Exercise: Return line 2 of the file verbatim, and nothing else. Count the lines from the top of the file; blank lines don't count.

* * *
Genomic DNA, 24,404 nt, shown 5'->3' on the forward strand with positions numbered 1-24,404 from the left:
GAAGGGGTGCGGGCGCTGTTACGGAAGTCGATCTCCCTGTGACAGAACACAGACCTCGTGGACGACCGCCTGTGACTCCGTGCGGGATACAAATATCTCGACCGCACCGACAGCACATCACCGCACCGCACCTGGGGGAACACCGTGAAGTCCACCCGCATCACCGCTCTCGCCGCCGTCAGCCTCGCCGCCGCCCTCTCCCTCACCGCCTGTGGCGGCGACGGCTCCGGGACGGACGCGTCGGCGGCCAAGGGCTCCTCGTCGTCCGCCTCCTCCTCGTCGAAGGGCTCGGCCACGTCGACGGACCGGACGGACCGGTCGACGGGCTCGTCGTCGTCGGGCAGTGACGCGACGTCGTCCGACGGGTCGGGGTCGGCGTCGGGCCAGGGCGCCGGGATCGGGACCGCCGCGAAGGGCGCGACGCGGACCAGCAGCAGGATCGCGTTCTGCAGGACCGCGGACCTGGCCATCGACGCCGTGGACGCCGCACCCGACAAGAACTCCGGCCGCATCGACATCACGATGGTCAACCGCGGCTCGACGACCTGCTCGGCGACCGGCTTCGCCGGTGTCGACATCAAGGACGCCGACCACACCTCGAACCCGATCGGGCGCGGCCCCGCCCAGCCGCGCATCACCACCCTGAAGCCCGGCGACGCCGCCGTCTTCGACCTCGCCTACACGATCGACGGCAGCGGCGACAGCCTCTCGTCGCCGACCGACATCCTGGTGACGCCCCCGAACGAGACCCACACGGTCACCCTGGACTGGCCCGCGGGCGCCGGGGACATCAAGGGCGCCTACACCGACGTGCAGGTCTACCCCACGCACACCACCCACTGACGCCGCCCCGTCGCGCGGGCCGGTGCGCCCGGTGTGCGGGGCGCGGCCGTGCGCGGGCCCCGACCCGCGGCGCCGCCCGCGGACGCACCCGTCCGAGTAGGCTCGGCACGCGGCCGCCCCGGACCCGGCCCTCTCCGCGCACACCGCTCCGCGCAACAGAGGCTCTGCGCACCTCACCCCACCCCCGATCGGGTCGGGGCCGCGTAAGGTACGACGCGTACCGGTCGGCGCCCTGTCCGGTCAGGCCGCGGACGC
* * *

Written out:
GAAGGGGTGCGGGCGCTGTTACGGAAGTCGATCTCCCTGTGACAGAACACAGACCTCGTGGACGACCGCCTGTGACTCCGTGCGGGATACAAATATCTCGACCGCACCGACAGCACATCACCGCACCGCACCTGGGGGAACACCGTGAAGTCCACCCGCATCACCGCTCTCGCCGCCGTCAGCCTCGCCGCCGCCCTCTCCCTCACCGCCTGTGGCGGCGACGGCTCCGGGACGGACGCGTCGGCGGCCAAGGGCTCCTCGTCGTCCGCCTCCTCCTCGTCGAAGGGCTCGGCCACGTCGACGGACCGGACGGACCGGTCGACGGGCTCGTCGTCGTCGGGCAGTGACGCGACGTCGTCCGACGGGTCGGGGTCGGCGTCGGGCCAGGGCGCCGGGATCGGGACCGCCGCGAAGGGCGCGACGCGGACCAGCAGCAGGATCGCGTTCTGCAGGACCGCGGACCTGGCCATCGACGCCGTGGACGCCGCACCCGACAAGAACTCCGGCCGCATCGACATCACGATGGTCAACCGCGGCTCGACGACCTGCTCGGCGACCGGCTTCGCCGGTGTCGACATCAAGGACGCCGACCACACCTCGAACCCGATCGGGCGCGGCCCCGCCCAGCCGCGCATCACCACCCTGAAGCCCGGCGACGCCGCCGTCTTCGACCTCGCCTACACGATCGACGGCAGCGGCGACAGCCTCTCGTCGCCGACCGACATCCTGGTGACGCCCCCGAACGAGACCCACACGGTCACCCTGGACTGGCCCGCGGGCGCCGGGGACATCAAGGGCGCCTACACCGACGTGCAGGTCTACCCCACGCACACCACCCACTGACGCCGCCCCGTCGCGCGGGCCGGTGCGCCCGGTGTGCGGGGCGCGGCCGTGCGCGGGCCCCGACCCGCGGCGCCGCCCGCGGACGCACCCGTCCGAGTAGGCTCGGCACGCGGCCGCCCCGGACCCGGCCCTCTCCGCGCACACCGCTCCGCGCAACAGAGGCTCTGCGCACCTCACCCCACCCCCGATCGGGTCGGGGCCGCGTAAGGTACGACGCGTACCGGTCGGCGCCCTGTCCGGTCAGGCCGCGGACGC